Meanwhile, around 7:30 p.m. Puerto Rico Police Officer Padilla, who was visiting his parents in the Cabo Rojo area, heard a plane flying overhead, followed by a crashing sound. Padilla went to the local rescue unit and called Police Sergeant Vidro (director of the rescue unit) who contacted customs and narcotics agents. Padilla and another officer and three or four members of a civilian rescue unit headed for the crash site. The officers and the civilians located the plane with the headlights of their vehicles. After calling out to see if there was anyone injured inside the plane and getting no answer, they waited for drug and customs agents to arrive. At approximately 8:30 Puerto Rico Police Officers Vidro, Fumero, and Garcia arrived. Shortly thereafter Padilla noticed some tire marks in the grass leading away from the plane site. Padilla, Vidro, Fumero, and Garcia went to investigate, leaving the other officer with the airplane. They discovered a black Blazer and Dodge van containing bales of marijuana about a kilometer from the plane and about 100 feet from an access road.

Meanwhile, Sergeant Vidro had contacted Lieutenant Vargas and Agents Ramirez and Rosa of the Narcotics Division of the Puerto Rico Police Department.

Enroute to the crash site, Ramirez and Rosa came upon a grey Aries station wagon parked on the shoulder of the wrong side of the road with its parking lights on. Rosa slowed down and switched on his high beams when he got about thirty to thirty-five feet from the station wagon. He was able to see a driver in the station wagon. As the police approached the car they saw three men, two of whom appeared to be Caucasian, emerge from a clump of bushes about five feet from the side of the road. The three men ran to the Aries station wagon and jumped in. The station wagon then took off past the police officers' car. Ramirez swiveled around and scribbled

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down the license plate number as the station wagon sped away and Rosa turned the car around to pursue the station wagon. By the time he had turned the car around, however, the station wagon was far ahead of them and they lost track of it. Between 9:30 and 9:45 Ramirez radioed the police dispatcher the Aries license plate number and the narcotics officers continued on to the site of the crash.

Approximately fifteen minutes later, Rosa and Ramirez arrived at the plane site where Padilla was waiting. Ramirez put several bales of marijuana that were lying outside the plane into his car and then entered the plane to look around; Rosa followed. Ramirez testified that he found a passport belonging to Baldacchino and a torn pants pocket with a design or writing on it in the cockpit area of the plane. Ramirez testified that he showed the passport to Rosa and remarked that the person in the passport picture was the second person they had seen run from the bushes. Ramirez kept the passport and pocket. After Rosa searched the back of the plane, Ramirez and Rosa left to examine the Blazer and van. After examining the van, they and Officer Fumero went to look for the Aries station wagon that Ramirez had reported. Fumero spotted it parked in front of a guesthouse and radioed Rosa and Ramirez. Fumero then waited in his own car about two hundred meters from the guesthouse.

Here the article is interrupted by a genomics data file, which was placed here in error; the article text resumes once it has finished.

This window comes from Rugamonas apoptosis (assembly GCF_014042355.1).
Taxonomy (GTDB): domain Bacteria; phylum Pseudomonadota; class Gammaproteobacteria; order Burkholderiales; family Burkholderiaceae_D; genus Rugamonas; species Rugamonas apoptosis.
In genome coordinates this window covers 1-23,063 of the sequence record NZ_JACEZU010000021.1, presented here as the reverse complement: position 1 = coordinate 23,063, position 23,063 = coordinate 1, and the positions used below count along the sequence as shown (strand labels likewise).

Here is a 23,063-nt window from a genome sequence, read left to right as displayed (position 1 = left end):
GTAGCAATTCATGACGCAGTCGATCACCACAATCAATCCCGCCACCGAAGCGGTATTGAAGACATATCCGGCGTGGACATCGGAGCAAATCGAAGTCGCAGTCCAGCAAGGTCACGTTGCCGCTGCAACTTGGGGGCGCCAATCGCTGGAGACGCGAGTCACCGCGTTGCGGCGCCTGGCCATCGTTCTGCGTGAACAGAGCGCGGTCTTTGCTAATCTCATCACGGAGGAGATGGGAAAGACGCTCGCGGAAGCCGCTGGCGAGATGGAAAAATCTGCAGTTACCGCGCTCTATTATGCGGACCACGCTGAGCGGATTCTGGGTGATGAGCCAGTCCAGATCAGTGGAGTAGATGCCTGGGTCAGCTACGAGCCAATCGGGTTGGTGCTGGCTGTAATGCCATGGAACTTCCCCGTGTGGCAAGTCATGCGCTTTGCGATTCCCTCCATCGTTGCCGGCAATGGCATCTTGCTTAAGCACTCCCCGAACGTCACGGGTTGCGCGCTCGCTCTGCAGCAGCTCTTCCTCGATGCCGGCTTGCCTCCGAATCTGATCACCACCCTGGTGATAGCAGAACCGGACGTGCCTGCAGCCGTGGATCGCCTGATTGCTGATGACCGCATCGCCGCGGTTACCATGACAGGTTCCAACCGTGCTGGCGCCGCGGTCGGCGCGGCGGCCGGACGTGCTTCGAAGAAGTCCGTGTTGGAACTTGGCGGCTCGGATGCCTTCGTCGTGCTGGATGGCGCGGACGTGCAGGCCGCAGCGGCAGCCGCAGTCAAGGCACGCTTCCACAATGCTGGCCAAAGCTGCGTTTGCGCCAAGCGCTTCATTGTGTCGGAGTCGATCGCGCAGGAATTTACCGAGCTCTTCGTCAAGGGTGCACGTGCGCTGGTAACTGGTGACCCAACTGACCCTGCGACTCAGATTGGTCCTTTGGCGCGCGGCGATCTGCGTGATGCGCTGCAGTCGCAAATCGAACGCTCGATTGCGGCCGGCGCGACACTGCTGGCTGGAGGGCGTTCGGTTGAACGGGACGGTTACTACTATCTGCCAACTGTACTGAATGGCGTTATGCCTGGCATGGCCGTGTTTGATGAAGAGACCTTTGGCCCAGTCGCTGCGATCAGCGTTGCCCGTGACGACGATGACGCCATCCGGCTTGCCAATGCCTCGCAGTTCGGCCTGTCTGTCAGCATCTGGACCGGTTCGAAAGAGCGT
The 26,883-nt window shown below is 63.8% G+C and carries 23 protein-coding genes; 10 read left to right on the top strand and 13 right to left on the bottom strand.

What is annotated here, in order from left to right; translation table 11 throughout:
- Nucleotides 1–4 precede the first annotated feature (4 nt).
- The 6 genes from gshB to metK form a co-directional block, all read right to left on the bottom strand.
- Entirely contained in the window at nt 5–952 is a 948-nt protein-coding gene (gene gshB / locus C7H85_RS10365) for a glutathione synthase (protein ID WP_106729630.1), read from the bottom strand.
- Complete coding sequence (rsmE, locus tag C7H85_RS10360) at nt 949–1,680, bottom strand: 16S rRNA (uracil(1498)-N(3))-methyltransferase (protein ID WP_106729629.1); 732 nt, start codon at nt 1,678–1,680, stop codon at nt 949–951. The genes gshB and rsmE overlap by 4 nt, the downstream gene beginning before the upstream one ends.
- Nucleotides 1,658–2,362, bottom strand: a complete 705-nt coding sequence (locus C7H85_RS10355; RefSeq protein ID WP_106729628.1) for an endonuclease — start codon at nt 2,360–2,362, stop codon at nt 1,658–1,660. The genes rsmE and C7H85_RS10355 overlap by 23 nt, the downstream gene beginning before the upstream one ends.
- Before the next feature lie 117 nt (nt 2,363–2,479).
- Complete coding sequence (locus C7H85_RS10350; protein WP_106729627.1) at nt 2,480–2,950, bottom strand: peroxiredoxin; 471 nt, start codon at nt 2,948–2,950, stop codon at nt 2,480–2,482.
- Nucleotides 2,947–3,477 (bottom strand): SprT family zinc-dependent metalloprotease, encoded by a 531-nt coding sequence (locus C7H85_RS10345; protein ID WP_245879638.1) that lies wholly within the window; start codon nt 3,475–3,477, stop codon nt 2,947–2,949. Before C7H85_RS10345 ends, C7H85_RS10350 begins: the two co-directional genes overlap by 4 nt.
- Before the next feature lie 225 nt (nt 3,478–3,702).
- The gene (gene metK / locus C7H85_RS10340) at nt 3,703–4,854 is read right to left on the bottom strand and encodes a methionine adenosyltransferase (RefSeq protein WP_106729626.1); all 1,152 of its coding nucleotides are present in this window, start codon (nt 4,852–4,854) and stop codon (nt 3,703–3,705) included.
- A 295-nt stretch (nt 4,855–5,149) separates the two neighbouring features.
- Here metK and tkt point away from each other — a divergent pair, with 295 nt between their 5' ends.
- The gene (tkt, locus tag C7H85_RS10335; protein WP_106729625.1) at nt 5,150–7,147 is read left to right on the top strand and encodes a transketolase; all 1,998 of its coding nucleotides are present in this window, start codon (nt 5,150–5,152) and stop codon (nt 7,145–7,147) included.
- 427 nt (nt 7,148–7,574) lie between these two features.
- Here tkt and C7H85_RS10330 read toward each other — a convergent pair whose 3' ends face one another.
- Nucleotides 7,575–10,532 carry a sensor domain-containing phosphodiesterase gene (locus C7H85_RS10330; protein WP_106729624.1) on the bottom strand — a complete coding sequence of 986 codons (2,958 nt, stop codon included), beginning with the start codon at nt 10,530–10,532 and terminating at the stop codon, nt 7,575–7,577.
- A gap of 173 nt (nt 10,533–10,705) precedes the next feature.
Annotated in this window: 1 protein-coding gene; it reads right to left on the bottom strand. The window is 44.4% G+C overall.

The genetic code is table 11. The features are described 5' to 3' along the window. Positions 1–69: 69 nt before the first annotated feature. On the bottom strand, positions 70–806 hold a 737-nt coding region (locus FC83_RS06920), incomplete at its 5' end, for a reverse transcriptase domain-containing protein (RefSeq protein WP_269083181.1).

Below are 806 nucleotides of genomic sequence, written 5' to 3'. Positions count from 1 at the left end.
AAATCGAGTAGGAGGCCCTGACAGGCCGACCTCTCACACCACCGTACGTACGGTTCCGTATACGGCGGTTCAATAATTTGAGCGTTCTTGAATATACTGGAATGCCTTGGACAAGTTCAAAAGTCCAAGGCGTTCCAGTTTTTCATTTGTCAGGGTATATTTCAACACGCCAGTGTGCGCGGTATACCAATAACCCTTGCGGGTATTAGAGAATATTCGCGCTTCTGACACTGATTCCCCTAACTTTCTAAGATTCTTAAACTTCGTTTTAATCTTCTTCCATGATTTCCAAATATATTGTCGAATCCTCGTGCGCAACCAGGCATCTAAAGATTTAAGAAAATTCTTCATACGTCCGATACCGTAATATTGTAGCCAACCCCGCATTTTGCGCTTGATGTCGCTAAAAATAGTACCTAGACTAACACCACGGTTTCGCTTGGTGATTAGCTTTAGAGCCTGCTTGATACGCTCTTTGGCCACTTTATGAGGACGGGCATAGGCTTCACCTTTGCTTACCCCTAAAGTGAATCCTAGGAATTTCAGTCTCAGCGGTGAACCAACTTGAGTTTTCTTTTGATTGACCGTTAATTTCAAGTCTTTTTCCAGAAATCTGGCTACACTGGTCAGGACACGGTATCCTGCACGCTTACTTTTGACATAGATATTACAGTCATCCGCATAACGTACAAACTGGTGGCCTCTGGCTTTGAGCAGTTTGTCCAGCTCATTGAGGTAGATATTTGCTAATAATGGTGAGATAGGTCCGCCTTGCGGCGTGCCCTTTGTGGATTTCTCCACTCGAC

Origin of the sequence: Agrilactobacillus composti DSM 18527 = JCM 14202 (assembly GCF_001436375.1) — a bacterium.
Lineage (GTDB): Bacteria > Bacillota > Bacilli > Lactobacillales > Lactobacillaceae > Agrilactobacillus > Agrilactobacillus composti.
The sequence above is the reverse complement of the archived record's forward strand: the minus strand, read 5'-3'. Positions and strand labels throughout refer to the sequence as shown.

About ten minutes later Ramirez and Rosa pulled up next to the Aries. Ramirez spotted a man, later identified as Riollano, taking some clothes out of the rear passenger door of the station wagon and recognized him as the third person he saw running from the bushes. Ramirez jumped out of his car and chased Riollano up the guesthouse stairs through a door at the top of the second story landing and into room number five. He immediately arrested Riollano. Rosa followed Ramirez up the stairs and into room five, as did Lt. Vargas who had arrived a moment or two after Ramirez and Rosa. Vargas and Rosa arrested Riollano's two companions, Font and Millan. Ramirez, Rosa, and Vargas then turned the three defendants over to Lt. Garcia and Sgt. Vidro who had also arrived at the guesthouse and were on their way up the stairs to the second story landing. Garcia and Vidro returned to the street with Riollano, Millan and Font in custody. Lt. Vargas and Officers Ramirez and Rosa testified that they heard shuffling in room four and Rosa testified that he heard English speaking voices as well. Ramirez then, without knocking or...